Notre Dame has made two college football playoff appearances in the past seven years. How much would you benefit from the expansion of the playoff field?
The college football Playoffs committee released a proposal Thursday for a 12-team format to be considered later this month. The four-team CFP won’t change for at least the next two seasons, but some wrinkles in the new planned playoff would affect the Irish.
“We can’t qualify for a goodbye. It’s limited to the top four ranked champions,” Notre Dame athletic director Jack Swarbrick said on the College Football Playoff teleconference. “I hope I never know again about how we play one game less or don’t have a conference championship.”
BENDER: Why we love (and hate) the idea of a 12-team CFP
The second part of that quote is full of sarcasm. Notre Dame returns to independent status in 2021, and its role in a potential 12-team playoff is polarizing as usual.
“You needed to keep the broader interest of the game in mind, and we all understand that,” said Swarbrick, who is a member of the subcommittee that wrote the expansion proposal. “From my perspective, it was an appropriate trade-off to get a model that I thought was the right fit for college football.”
But is it suitable for the Irish? Sporting News breaks down the pros and cons of a 12-team setup for them:
Pros: more playoff chances
The Irish are 33-5 over the past three seasons with Brian Kelly, who has the program on firm ground.
That’s the fourth-best record in the FBS behind Clemson (39-3), Alabama (38-3) and Ohio State State (33-3) since 2018. There is a gap between the Big Three and everyone else except the Irish would be a regular playoff player in a 12-team setup.
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“I think it’s helpful for us to say, ‘Look, Alabama jeopardized its position in its title game or Oklahoma jeopardized its position in its conference title game. We’re doing the same in the first round.’ “. “Swarbrick said.” We’re on par in that regard, as well as enjoying a potential 1-4 seed. “
Looking back over the past seven seasons, Notre Dame would have made four CFP appearances in a 12-team model. That would suggest that Notre Dame could still maintain its independent status, and that great contract with NBC, and still make it to the CFP on a regular basis without going through a conference championship game.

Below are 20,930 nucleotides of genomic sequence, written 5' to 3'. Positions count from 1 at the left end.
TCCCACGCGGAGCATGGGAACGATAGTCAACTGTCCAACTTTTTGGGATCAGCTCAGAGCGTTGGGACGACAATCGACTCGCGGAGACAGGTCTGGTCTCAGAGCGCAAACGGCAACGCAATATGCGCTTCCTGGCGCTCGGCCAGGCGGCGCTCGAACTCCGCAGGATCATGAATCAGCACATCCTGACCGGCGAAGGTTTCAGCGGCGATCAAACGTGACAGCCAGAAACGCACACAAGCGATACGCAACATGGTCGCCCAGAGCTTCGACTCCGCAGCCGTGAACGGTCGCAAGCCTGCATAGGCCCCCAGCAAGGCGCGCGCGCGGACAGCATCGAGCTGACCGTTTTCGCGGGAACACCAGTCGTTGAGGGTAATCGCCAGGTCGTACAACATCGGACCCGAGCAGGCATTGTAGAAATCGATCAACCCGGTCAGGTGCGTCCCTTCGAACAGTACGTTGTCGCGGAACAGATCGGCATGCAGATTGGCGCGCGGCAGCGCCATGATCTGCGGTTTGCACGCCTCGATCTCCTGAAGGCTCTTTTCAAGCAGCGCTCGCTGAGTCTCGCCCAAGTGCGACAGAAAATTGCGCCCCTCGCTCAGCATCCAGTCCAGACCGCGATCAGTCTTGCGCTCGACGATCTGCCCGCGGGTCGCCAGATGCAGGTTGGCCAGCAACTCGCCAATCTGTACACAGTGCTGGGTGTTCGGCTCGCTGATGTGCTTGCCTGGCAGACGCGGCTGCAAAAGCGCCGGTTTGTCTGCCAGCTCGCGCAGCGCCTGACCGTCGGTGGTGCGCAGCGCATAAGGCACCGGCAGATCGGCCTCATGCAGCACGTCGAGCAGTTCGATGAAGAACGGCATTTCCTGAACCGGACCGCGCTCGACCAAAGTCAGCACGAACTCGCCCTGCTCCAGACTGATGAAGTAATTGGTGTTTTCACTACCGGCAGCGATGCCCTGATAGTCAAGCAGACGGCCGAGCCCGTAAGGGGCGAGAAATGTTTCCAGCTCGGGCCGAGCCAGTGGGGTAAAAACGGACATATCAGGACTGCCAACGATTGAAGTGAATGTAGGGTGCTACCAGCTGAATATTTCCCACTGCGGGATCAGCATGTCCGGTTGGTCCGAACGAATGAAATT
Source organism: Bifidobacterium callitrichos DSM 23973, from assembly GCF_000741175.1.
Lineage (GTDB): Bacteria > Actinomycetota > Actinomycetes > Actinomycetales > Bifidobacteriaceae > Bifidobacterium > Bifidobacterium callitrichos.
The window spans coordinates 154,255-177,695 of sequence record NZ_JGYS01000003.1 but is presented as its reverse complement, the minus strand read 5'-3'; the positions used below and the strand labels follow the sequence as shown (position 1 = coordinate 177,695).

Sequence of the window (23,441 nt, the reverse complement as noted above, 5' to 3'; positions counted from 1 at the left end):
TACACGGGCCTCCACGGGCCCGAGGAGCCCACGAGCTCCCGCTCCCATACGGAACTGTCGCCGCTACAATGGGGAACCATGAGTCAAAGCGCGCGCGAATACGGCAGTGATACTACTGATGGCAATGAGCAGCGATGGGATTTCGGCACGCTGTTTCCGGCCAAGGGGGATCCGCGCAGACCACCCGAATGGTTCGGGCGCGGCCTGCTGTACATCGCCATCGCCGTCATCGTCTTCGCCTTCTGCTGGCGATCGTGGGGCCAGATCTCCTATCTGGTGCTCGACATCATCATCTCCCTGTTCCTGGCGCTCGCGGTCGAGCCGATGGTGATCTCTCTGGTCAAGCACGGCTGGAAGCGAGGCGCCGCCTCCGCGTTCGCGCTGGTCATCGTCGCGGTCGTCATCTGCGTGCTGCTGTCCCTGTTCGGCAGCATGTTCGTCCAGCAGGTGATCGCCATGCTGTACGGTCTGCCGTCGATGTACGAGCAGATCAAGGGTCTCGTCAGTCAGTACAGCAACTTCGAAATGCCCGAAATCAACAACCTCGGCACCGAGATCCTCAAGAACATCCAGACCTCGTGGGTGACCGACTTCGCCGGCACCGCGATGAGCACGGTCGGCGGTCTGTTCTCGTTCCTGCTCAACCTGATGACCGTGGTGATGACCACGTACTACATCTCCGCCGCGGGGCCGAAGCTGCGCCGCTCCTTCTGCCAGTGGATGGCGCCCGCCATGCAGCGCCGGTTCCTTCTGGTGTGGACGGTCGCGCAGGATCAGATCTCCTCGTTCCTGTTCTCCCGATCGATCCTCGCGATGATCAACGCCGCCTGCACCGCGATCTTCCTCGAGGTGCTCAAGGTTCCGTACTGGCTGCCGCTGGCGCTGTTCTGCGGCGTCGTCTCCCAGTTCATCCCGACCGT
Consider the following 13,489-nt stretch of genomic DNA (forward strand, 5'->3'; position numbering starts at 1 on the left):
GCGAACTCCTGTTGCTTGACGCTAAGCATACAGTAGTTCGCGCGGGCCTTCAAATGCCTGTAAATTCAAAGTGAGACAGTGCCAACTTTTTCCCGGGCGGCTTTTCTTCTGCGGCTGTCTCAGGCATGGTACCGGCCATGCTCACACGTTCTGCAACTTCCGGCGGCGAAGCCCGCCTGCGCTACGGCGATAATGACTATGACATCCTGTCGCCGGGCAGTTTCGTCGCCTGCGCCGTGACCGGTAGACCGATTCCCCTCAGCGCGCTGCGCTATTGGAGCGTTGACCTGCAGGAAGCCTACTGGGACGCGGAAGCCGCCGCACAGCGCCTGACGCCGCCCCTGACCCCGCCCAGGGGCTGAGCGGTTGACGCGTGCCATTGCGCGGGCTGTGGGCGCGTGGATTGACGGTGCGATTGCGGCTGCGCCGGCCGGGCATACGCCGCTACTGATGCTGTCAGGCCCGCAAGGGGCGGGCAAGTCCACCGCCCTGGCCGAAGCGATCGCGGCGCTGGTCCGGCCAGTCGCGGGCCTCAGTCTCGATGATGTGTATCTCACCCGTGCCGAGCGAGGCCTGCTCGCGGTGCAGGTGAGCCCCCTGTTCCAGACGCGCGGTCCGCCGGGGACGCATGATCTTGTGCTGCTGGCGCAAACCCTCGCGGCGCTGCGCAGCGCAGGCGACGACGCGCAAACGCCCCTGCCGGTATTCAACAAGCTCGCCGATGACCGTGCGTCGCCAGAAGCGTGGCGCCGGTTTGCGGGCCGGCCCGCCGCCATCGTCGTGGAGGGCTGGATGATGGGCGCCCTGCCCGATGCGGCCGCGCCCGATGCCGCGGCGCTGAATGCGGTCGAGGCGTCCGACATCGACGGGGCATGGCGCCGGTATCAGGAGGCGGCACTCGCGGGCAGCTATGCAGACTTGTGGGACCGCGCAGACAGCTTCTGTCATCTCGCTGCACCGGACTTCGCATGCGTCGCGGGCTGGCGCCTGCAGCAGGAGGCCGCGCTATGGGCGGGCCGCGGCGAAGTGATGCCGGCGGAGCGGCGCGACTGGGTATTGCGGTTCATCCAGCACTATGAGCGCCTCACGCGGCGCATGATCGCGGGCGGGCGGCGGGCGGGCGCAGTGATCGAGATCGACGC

Is that good enough?
Cons: Harder path to a title
Notre Dame has not won a national championship since 1988, one of the most pronounced droughts among blue-blooded FBS programs.
The downside to not having a goodbye in the first round is that it would take four wins to win a national championship. Notre Dame has been undefeated in the regular season three times with Kelly.
The Irish were the No. 4 seed in last year’s four-team playoffs. Using the 12-team proposal metric, Notre Dame would have been the No. 7 seed last season. That means the Irish would have had a first-round showdown with Georgia before a second-round showdown with Clemson.
Will Notre Dame rejoin a conference?
Is a 12-team college football playoff the push that puts Notre Dame in a Power 5 conference forever?
The Irish took advantage of their one-year ACC tour, made necessary by the impact of COVID-19 on the 2020 college football season. Notre Dame made it to the ACC championship game and split its two games with Clemson, and that was good enough to get to the CFP.
Now, look at the 2021 calendar:
- Opponents of the ACC: at Florida State, at Virginia Tech, against North Carolina, at Virginia, against Georgia Tech
- Other opponents: vs. Toledo, vs. Purdue, vs. Wisconsin *, vs. Cincinnati, vs. USC, vs. Navy, at Stanford
* At Soldier Field, Chicago
The only ACC opponent ranked in SN’s preseason Top 25 is North Carolina. The other ranked opponents are Wisconsin, Cincinnati and USC.
Would a 12-team playoff affect Notre Dame’s deal with the ACC? Or would it prompt the university to consider joining the conference full time? That question will be answered in time, but Swarbrick insists this is the right plan for the Irish.
“Although we do not play in a conference, I recognize the importance of strong conferences and providing the opportunity for [Group of 5]”Swarbrick said.” We wanted to do that. “
Eddie is an Australian news reporter with over 9 years in the industry and has published on Forbes and tech crunch.